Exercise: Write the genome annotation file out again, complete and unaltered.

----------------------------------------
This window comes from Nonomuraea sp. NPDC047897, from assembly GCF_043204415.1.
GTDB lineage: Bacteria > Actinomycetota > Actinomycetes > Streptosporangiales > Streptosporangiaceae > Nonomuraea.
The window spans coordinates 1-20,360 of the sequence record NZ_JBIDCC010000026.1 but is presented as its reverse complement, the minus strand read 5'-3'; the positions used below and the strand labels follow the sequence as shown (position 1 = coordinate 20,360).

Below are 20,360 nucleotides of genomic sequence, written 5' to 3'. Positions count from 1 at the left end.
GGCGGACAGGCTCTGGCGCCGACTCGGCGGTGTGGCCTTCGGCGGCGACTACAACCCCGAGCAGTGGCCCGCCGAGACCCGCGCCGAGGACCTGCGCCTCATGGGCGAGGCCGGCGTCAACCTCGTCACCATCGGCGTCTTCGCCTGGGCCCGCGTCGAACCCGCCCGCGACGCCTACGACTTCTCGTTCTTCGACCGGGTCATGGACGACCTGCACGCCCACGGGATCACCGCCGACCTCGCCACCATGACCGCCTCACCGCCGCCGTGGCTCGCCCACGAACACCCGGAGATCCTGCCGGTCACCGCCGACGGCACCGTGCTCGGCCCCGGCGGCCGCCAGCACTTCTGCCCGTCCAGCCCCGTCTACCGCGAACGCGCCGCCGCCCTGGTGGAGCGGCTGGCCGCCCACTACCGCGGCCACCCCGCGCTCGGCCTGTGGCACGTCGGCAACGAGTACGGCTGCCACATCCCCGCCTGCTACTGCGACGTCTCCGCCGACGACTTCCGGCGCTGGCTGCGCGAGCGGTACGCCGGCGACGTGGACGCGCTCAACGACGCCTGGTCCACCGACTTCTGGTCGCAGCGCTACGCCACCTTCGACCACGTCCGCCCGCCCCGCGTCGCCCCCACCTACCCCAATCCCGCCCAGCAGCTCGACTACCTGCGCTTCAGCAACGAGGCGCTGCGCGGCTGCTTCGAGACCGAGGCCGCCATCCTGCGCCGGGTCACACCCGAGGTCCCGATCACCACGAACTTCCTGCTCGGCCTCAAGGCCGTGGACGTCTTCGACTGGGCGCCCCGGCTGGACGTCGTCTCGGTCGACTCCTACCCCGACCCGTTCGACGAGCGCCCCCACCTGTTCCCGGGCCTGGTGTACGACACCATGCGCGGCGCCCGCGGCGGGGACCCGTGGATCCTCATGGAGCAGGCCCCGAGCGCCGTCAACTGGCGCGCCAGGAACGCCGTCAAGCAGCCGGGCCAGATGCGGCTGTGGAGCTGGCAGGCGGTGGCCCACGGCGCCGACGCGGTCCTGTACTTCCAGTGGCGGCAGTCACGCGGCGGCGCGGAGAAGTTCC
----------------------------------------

This window comes from Nonomuraea sp. NPDC047897, from assembly GCF_043204415.1.
GTDB lineage: Bacteria > Actinomycetota > Actinomycetes > Streptosporangiales > Streptosporangiaceae > Nonomuraea.
The window spans coordinates 1-20,360 of the sequence record NZ_JBIDCC010000026.1 but is presented as its reverse complement, the minus strand read 5'-3'; the positions used below and the strand labels follow the sequence as shown (position 1 = coordinate 20,360).

Below are 20,360 nucleotides of genomic sequence, written 5' to 3'. Positions count from 1 at the left end.
GGCGGACAGGCTCTGGCGCCGACTCGGCGGTGTGGCCTTCGGCGGCGACTACAACCCCGAGCAGTGGCCCGCCGAGACCCGCGCCGAGGACCTGCGCCTCATGGGCGAGGCCGGCGTCAACCTCGTCACCATCGGCGTCTTCGCCTGGGCCCGCGTCGAACCCGCCCGCGACGCCTACGACTTCTCGTTCTTCGACCGGGTCATGGACGACCTGCACGCCCACGGGATCACCGCCGACCTCGCCACCATGACCGCCTCACCGCCGCCGTGGCTCGCCCACGAACACCCGGAGATCCTGCCGGTCACCGCCGACGGCACCGTGCTCGGCCCCGGCGGCCGCCAGCACTTCTGCCCGTCCAGCCCCGTCTACCGCGAACGCGCCGCCGCCCTGGTGGAGCGGCTGGCCGCCCACTACCGCGGCCACCCCGCGCTCGGCCTGTGGCACGTCGGCAACGAGTACGGCTGCCACATCCCCGCCTGCTACTGCGACGTCTCCGCCGACGACTTCCGGCGCTGGCTGCGCGAGCGGTACGCCGGCGACGTGGACGCGCTCAACGACGCCTGGTCCACCGACTTCTGGTCGCAGCGCTACGCCACCTTCGACCACGTCCGCCCGCCCCGCGTCGCCCCCACCTACCCCAATCCCGCCCAGCAGCTCGACTACCTGCGCTTCAGCAACGAGGCGCTGCGCGGCTGCTTCGAGACCGAGGCCGCCATCCTGCGCCGGGTCACACCCGAGGTCCCGATCACCACGAACTTCCTGCTCGGCCTCAAGGCCGTGGACGTCTTCGACTGGGCGCCCCGGCTGGACGTCGTCTCGGTCGACTCCTACCCCGACCCGTTCGACGAGCGCCCCCACCTGTTCCCGGGCCTGGTGTACGACACCATGCGCGGCGCCCGCGGCGGGGACCCGTGGATCCTCATGGAGCAGGCCCCGAGCGCCGTCAACTGGCGCGCCAGGAACGCCGTCAAGCAGCCGGGCCAGATGCGGCTGTGGAGCTGGCAGGCGGTGGCCCACGGCGCCGACGCGGTCCTGTACTTCCAGTGGCGGCAGTCACGCGGCGGCGCGGAGAAGTTCC